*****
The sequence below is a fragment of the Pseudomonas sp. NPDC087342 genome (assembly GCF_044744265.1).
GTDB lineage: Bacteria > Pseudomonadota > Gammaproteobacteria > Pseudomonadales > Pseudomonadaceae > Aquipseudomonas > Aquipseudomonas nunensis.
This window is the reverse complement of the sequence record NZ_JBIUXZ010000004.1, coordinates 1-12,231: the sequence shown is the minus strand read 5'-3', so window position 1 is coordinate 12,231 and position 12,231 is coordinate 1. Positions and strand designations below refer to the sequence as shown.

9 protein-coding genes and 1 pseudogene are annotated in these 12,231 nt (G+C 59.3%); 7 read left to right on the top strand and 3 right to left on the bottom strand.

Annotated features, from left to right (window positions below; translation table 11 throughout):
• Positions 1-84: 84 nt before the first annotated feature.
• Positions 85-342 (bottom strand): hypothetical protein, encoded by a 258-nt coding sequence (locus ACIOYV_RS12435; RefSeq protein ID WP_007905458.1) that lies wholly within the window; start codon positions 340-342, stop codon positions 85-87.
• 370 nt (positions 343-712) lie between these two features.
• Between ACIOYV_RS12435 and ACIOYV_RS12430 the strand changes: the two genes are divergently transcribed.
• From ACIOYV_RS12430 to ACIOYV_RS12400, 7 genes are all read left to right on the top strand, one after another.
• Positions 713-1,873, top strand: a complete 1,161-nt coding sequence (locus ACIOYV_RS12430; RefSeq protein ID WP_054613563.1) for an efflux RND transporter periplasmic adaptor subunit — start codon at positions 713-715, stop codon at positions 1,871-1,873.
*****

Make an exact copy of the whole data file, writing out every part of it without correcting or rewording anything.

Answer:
The sequence below is a fragment of the Pseudomonas sp. NPDC087342 genome (assembly GCF_044744265.1).
GTDB lineage: Bacteria > Pseudomonadota > Gammaproteobacteria > Pseudomonadales > Pseudomonadaceae > Aquipseudomonas > Aquipseudomonas nunensis.
This window is the reverse complement of the sequence record NZ_JBIUXZ010000004.1, coordinates 1-12,231: the sequence shown is the minus strand read 5'-3', so window position 1 is coordinate 12,231 and position 12,231 is coordinate 1. Positions and strand designations below refer to the sequence as shown.

9 protein-coding genes and 1 pseudogene are annotated in these 12,231 nt (G+C 59.3%); 7 read left to right on the top strand and 3 right to left on the bottom strand.

Annotated features, from left to right (window positions below; translation table 11 throughout):
• Positions 1-84: 84 nt before the first annotated feature.
• Positions 85-342 (bottom strand): hypothetical protein, encoded by a 258-nt coding sequence (locus ACIOYV_RS12435; RefSeq protein ID WP_007905458.1) that lies wholly within the window; start codon positions 340-342, stop codon positions 85-87.
• 370 nt (positions 343-712) lie between these two features.
• Between ACIOYV_RS12435 and ACIOYV_RS12430 the strand changes: the two genes are divergently transcribed.
• From ACIOYV_RS12430 to ACIOYV_RS12400, 7 genes are all read left to right on the top strand, one after another.
• Positions 713-1,873, top strand: a complete 1,161-nt coding sequence (locus ACIOYV_RS12430; RefSeq protein ID WP_054613563.1) for an efflux RND transporter periplasmic adaptor subunit — start codon at positions 713-715, stop codon at positions 1,871-1,873.